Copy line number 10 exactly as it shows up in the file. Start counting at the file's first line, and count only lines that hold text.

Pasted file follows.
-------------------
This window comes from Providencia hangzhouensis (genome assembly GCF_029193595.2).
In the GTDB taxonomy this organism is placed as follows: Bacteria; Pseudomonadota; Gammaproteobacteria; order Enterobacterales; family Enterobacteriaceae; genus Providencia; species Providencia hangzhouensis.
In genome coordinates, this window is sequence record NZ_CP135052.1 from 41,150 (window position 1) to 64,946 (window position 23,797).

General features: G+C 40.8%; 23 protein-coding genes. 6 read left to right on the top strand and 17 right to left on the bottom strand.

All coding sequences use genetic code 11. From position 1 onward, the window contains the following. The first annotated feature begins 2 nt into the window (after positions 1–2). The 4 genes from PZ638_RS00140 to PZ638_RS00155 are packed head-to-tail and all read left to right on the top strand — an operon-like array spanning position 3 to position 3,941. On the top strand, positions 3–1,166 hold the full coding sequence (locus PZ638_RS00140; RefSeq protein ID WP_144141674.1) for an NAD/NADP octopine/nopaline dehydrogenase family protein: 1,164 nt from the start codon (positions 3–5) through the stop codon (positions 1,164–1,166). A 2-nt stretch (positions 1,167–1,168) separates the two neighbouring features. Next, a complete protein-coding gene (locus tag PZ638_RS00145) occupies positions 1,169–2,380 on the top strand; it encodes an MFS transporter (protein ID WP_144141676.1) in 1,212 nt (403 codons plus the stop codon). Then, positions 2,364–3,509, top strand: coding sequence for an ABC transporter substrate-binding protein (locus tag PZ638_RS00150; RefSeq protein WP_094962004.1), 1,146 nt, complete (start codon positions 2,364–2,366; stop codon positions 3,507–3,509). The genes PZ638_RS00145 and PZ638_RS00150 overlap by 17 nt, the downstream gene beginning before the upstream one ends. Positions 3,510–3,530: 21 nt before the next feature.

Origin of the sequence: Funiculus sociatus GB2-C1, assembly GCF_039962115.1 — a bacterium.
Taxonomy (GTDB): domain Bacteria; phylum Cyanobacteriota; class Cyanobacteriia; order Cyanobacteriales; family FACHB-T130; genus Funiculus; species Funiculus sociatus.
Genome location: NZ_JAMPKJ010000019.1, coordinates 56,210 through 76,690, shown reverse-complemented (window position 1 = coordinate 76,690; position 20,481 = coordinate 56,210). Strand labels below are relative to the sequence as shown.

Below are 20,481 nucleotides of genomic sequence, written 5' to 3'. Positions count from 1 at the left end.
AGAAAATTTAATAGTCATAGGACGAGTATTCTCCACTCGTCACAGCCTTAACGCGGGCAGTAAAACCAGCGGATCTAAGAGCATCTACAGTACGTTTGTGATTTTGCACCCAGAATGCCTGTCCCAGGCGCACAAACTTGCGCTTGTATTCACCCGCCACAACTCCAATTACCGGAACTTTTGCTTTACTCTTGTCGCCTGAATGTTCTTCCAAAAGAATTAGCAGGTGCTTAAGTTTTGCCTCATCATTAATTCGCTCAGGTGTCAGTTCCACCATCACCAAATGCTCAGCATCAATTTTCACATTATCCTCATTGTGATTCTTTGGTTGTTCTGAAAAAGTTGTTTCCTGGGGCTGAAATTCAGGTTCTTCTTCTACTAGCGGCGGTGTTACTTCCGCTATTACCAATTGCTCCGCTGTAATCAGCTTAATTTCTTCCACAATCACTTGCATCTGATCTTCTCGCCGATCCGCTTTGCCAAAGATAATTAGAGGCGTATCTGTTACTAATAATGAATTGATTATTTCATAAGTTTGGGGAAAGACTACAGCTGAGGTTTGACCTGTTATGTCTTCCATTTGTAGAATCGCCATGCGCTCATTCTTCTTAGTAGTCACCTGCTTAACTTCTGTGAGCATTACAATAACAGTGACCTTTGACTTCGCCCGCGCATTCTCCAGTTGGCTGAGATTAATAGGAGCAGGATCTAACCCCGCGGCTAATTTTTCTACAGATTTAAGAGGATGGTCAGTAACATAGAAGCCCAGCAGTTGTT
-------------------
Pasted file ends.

AGAAAATTTAATAGTCATAGGACGAGTATTCTCCACTCGTCACAGCCTTAACGCGGGCAGTAAAACCAGCGGATCTAAGAGCATCTACAGTACGTTTGTGATTTTGCACCCAGAATGCCTGTCCCAGGCGCACAAACTTGCGCTTGTATTCACCCGCCACAACTCCAATTACCGGAACTTTTGCTTTACTCTTGTCGCCTGAATGTTCTTCCAAAAGAATTAGCAGGTGCTTAAGTTTTGCCTCATCATTAATTCGCTCAGGTGTCAGTTCCACCATCACCAAATGCTCAGCATCAATTTTCACATTATCCTCATTGTGATTCTTTGGTTGTTCTGAAAAAGTTGTTTCCTGGGGCTGAAATTCAGGTTCTTCTTCTACTAGCGGCGGTGTTACTTCCGCTATTACCAATTGCTCCGCTGTAATCAGCTTAATTTCTTCCACAATCACTTGCATCTGATCTTCTCGCCGATCCGCTTTGCCAAAGATAATTAGAGGCGTATCTGTTACTAATAATGAATTGATTATTTCATAAGTTTGGGGAAAGACTACAGCTGAGGTTTGACCTGTTATGTCTTCCATTTGTAGAATCGCCATGCGCTCATTCTTCTTAGTAGTCACCTGCTTAACTTCTGTGAGCATTACAATAACAGTGACCTTTGACTTCGCCCGCGCATTCTCCAGTTGGCTGAGATTAATAGGAGCAGGATCTAACCCCGCGGCTAATTTTTCTACAGATTTAAGAGGATGGTCAGTAACATAGAAGCCCAGCAGTTGTT